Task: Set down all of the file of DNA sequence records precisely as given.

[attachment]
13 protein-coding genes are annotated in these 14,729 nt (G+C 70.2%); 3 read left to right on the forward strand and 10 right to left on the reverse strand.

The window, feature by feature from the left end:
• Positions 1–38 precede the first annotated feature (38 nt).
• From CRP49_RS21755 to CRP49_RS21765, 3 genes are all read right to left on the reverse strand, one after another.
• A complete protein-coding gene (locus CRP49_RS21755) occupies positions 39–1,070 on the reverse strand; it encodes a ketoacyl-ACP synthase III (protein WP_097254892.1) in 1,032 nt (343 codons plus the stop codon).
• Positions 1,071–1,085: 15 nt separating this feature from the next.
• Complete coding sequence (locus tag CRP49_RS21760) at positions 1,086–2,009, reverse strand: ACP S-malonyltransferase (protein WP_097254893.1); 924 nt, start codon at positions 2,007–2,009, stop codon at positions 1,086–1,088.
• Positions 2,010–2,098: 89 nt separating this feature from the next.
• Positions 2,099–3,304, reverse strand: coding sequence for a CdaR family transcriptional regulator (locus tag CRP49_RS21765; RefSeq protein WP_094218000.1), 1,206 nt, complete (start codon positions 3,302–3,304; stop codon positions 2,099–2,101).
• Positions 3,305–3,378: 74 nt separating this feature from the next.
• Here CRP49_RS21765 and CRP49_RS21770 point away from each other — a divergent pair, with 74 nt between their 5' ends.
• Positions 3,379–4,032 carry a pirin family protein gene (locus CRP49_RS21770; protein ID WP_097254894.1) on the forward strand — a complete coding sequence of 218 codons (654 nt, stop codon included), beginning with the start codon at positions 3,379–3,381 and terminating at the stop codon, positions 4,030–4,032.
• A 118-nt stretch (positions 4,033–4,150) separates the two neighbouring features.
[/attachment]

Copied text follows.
13 protein-coding genes are annotated in these 14,729 nt (G+C 70.2%); 3 read left to right on the forward strand and 10 right to left on the reverse strand.

The window, feature by feature from the left end:
• Positions 1–38 precede the first annotated feature (38 nt).
• From CRP49_RS21755 to CRP49_RS21765, 3 genes are all read right to left on the reverse strand, one after another.
• A complete protein-coding gene (locus CRP49_RS21755) occupies positions 39–1,070 on the reverse strand; it encodes a ketoacyl-ACP synthase III (protein WP_097254892.1) in 1,032 nt (343 codons plus the stop codon).
• Positions 1,071–1,085: 15 nt separating this feature from the next.
• Complete coding sequence (locus tag CRP49_RS21760) at positions 1,086–2,009, reverse strand: ACP S-malonyltransferase (protein WP_097254893.1); 924 nt, start codon at positions 2,007–2,009, stop codon at positions 1,086–1,088.
• Positions 2,010–2,098: 89 nt separating this feature from the next.
• Positions 2,099–3,304, reverse strand: coding sequence for a CdaR family transcriptional regulator (locus tag CRP49_RS21765; RefSeq protein WP_094218000.1), 1,206 nt, complete (start codon positions 3,302–3,304; stop codon positions 2,099–2,101).
• Positions 3,305–3,378: 74 nt separating this feature from the next.
• Here CRP49_RS21765 and CRP49_RS21770 point away from each other — a divergent pair, with 74 nt between their 5' ends.
• Positions 3,379–4,032 carry a pirin family protein gene (locus CRP49_RS21770; protein ID WP_097254894.1) on the forward strand — a complete coding sequence of 218 codons (654 nt, stop codon included), beginning with the start codon at positions 3,379–3,381 and terminating at the stop codon, positions 4,030–4,032.
• A 118-nt stretch (positions 4,033–4,150) separates the two neighbouring features.